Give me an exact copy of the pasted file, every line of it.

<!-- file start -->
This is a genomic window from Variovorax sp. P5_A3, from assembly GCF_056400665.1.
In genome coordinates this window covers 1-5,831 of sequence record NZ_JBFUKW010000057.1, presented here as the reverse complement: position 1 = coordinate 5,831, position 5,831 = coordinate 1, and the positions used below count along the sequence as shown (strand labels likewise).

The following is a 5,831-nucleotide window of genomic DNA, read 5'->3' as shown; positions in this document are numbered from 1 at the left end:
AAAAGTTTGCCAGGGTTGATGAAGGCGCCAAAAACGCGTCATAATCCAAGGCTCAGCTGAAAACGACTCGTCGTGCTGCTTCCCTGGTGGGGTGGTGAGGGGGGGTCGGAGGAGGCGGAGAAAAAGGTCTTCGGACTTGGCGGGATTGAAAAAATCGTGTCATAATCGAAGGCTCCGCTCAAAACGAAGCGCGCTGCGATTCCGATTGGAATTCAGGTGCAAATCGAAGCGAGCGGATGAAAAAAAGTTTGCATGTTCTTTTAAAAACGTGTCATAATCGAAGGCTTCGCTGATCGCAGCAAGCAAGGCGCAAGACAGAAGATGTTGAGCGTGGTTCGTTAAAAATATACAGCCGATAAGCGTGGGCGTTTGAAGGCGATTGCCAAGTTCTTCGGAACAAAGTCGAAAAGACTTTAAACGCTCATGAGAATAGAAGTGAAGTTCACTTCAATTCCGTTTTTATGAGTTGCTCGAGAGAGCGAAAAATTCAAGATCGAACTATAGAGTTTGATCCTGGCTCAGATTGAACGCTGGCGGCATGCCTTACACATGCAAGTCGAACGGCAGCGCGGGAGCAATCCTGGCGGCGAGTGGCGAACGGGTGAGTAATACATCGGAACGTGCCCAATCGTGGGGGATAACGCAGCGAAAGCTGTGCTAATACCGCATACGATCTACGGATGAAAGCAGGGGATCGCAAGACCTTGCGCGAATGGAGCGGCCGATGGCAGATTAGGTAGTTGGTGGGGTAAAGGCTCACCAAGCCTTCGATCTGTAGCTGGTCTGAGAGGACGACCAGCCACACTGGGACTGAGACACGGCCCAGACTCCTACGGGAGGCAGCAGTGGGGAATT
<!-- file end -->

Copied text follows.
This is a genomic window from Variovorax sp. P5_A3, from assembly GCF_056400665.1.
In genome coordinates this window covers 1-5,831 of sequence record NZ_JBFUKW010000057.1, presented here as the reverse complement: position 1 = coordinate 5,831, position 5,831 = coordinate 1, and the positions used below count along the sequence as shown (strand labels likewise).

The following is a 5,831-nucleotide window of genomic DNA, read 5'->3' as shown; positions in this document are numbered from 1 at the left end:
AAAAGTTTGCCAGGGTTGATGAAGGCGCCAAAAACGCGTCATAATCCAAGGCTCAGCTGAAAACGACTCGTCGTGCTGCTTCCCTGGTGGGGTGGTGAGGGGGGGTCGGAGGAGGCGGAGAAAAAGGTCTTCGGACTTGGCGGGATTGAAAAAATCGTGTCATAATCGAAGGCTCCGCTCAAAACGAAGCGCGCTGCGATTCCGATTGGAATTCAGGTGCAAATCGAAGCGAGCGGATGAAAAAAAGTTTGCATGTTCTTTTAAAAACGTGTCATAATCGAAGGCTTCGCTGATCGCAGCAAGCAAGGCGCAAGACAGAAGATGTTGAGCGTGGTTCGTTAAAAATATACAGCCGATAAGCGTGGGCGTTTGAAGGCGATTGCCAAGTTCTTCGGAACAAAGTCGAAAAGACTTTAAACGCTCATGAGAATAGAAGTGAAGTTCACTTCAATTCCGTTTTTATGAGTTGCTCGAGAGAGCGAAAAATTCAAGATCGAACTATAGAGTTTGATCCTGGCTCAGATTGAACGCTGGCGGCATGCCTTACACATGCAAGTCGAACGGCAGCGCGGGAGCAATCCTGGCGGCGAGTGGCGAACGGGTGAGTAATACATCGGAACGTGCCCAATCGTGGGGGATAACGCAGCGAAAGCTGTGCTAATACCGCATACGATCTACGGATGAAAGCAGGGGATCGCAAGACCTTGCGCGAATGGAGCGGCCGATGGCAGATTAGGTAGTTGGTGGGGTAAAGGCTCACCAAGCCTTCGATCTGTAGCTGGTCTGAGAGGACGACCAGCCACACTGGGACTGAGACACGGCCCAGACTCCTACGGGAGGCAGCAGTGGGGAATT